Thursday Grok: Moderating the Web in the 'war against internet stupidity'

Corralling the madness. Plus, IOS 6

One of the great joys (and frustrations) of the internet is the sheer lawlessness of it all. On the one hand, you can find a first-hand account by the physician who attended to Abraham Lincoln in the moments after he was shot. Or, quicker than you can say Google you can immerse yourself one man’s misspent youth over at emotioneric.com. And of course, there are all kinds of other outrage and profanity available in any flavour you care to mention, although you might want to keep it away from the kiddies. Anyone with Apple TV and YouTube savvy youngsters knows what this means.

Now, it appears that some of the sectors’ biggest names have set out on a mission to impose order and “safety” upon the Web in what Techcrunch labels the ‘war against the internet’s stupidity’.

For instance, Twitter has launched Tailored Trends while Sean Parker’s new Airtime includes Airtime Safety Net.

App centre and stores like those managed by Facebook and Apple likewise provide a measure of control, or at least the opportunity for commercial filtering and accountability.

Techcrunch, however, asks the obvious question: “Can we make the internet smarter and safer with without whitewashing away differing opinions and locking ourselves in an echo chamber?”

Actually, the article makes a good point about Twitter’s approach in particular: “Twitter’s re-written Trending Topics algorithm called Tailored Trends is especially clever because it doesn’t directly discourage stupidity, it just funnels it back to people who find dumb things entertaining. Now rather than seeing just the most popular terms and hash tags in your area, you see Trending Topics based on who you follow. So you’ll only see horrible trends like ‘#UnusualNamesForWhiteGirls’ or ‘#ReplaceBandNamesWithRape’ if you follow people that tweet them. Everyone else will get trending topics that don’t make us embarrassed to be human.”

One for the Fan Boys

Mashable provides a quick first look at Apple’s new IOS 6, which, while currently available to developers, will not reach the grasping little clutches of the rest of us until at least Q3 this year.

And Mashable’s verdict: “The first beta is remarkably stable and the new features are welcome. Still, as with all OS releases, the most interesting bits are usually what happens on the backend and not the flashiest user-facing features.... Third-party apps are what define modern smartphones and tablets and in that respect, Apple remains the platform of choice for developers. With iOS 6, it looks like developers will have even more options to create great apps for users.”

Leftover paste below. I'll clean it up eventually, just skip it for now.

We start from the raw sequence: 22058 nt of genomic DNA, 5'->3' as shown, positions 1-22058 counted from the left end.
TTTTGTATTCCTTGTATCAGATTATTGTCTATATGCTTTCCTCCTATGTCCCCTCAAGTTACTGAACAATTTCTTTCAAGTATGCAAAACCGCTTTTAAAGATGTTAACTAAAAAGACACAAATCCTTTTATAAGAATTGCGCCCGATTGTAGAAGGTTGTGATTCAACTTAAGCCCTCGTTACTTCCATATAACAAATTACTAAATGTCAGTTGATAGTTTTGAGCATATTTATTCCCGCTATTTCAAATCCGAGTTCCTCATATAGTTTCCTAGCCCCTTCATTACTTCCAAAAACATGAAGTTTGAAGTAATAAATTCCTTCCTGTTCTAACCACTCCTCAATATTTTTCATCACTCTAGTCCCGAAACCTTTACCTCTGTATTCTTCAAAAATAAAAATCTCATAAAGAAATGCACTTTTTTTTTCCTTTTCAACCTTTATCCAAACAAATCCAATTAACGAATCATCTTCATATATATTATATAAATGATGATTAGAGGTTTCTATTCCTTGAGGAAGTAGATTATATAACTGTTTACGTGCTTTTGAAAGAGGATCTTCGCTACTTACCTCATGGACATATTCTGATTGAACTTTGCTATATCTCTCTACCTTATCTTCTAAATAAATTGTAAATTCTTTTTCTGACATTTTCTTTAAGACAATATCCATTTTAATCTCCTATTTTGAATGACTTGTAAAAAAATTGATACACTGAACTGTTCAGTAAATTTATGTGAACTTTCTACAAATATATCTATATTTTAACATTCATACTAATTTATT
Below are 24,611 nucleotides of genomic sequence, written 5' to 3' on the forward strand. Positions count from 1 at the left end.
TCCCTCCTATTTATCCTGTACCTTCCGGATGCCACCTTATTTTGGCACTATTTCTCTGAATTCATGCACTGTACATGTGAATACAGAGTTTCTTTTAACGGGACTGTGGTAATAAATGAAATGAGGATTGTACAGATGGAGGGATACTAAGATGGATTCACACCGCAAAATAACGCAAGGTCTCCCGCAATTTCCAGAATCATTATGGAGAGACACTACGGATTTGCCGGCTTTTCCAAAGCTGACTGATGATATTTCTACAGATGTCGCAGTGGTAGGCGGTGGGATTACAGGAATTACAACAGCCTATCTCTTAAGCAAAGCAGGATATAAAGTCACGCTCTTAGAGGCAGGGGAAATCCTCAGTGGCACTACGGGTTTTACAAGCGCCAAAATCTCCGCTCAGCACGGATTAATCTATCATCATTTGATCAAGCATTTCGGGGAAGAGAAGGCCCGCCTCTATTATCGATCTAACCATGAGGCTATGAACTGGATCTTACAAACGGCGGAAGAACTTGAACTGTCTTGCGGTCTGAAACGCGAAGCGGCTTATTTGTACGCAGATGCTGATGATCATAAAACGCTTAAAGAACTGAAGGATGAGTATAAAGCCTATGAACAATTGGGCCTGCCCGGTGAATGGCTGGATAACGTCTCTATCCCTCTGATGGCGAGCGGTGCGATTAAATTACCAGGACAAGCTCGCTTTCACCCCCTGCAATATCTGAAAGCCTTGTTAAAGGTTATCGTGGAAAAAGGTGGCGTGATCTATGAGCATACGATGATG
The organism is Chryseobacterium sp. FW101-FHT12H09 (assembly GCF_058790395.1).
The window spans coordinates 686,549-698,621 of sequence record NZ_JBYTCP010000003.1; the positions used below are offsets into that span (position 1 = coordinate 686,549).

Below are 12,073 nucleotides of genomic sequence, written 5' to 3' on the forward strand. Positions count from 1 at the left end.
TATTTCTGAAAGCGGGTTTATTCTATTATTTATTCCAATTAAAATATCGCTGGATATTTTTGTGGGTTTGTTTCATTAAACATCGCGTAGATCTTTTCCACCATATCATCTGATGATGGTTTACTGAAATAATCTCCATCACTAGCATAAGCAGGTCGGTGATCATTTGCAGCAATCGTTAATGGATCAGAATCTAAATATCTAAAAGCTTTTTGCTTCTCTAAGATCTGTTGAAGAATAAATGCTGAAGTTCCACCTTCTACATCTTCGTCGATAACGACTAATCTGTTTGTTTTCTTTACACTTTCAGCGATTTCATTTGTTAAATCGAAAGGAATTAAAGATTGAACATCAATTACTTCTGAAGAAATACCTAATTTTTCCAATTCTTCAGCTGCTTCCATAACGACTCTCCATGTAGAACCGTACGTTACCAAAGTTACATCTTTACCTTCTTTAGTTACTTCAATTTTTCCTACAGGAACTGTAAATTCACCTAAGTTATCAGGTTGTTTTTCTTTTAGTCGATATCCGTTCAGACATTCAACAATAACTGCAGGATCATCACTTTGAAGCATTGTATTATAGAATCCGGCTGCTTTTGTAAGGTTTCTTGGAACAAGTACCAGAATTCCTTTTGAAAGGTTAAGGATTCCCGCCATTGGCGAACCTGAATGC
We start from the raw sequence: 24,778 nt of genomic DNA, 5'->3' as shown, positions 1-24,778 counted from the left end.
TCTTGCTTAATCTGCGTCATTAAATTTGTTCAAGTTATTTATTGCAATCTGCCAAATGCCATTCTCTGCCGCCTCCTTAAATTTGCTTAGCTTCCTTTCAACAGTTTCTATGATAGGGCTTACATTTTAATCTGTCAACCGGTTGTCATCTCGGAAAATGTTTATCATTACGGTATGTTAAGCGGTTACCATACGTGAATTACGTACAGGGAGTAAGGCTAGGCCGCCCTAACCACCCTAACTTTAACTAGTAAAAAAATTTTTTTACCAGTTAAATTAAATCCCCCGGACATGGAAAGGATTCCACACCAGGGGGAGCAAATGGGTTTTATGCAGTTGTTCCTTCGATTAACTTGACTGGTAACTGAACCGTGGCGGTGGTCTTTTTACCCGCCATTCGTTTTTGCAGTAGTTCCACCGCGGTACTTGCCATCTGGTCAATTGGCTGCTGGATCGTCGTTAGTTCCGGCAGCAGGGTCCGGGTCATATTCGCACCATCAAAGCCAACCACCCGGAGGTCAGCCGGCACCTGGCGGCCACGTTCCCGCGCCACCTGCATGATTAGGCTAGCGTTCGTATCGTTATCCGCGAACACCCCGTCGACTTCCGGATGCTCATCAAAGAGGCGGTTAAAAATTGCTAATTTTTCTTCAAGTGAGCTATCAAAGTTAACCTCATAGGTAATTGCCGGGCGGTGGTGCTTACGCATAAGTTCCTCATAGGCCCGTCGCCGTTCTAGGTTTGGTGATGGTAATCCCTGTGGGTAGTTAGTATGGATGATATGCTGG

The review looks at a range of issues including the topic currently attracting the most excitement — mapping. But there’s also some commentary on Facebook integration, Siri, Mail and photo sharing. And in fairness to Mashable you should read its insights on its site.

Changing expectations

Finally, for Facebook watchers, Bill Keller has an opinion piece over at the NY Times (free last time I looked) about changing perceptions of Facebook. “What’s the difference between the billionaire media mogul Mark Zuckerberg and the billionaire media mogul Rupert Murdoch?” I asked a tech-writer friend in an email. My friend emailed back: “When Rupert invades your privacy, it’s against the law. When Mark does, it’s the future.”

The subtext to the joke is that we have all been willing to cut Zuckerberg a lot more slack than we would Rupert Murdoch. Then again, Zuckerberg’s staff never hacked the phone of a murdered school to sell a few lousy newspapers.

The point of the story is that as Facebook grows out of its adolescent phase, its users are expecting something more mature of it.

As Keller noted, “Somewhere on his way from Harvard geek to Silicon Valley titan, Mark Zuckerberg adopted an ideology of ‘radical transparency’. He is getting what must be an uncomfortable dose of that now.”

Andrew Birmingham is the CEO of Silicon Gully Investments. Follow him on Twitter @ag_birmingham.

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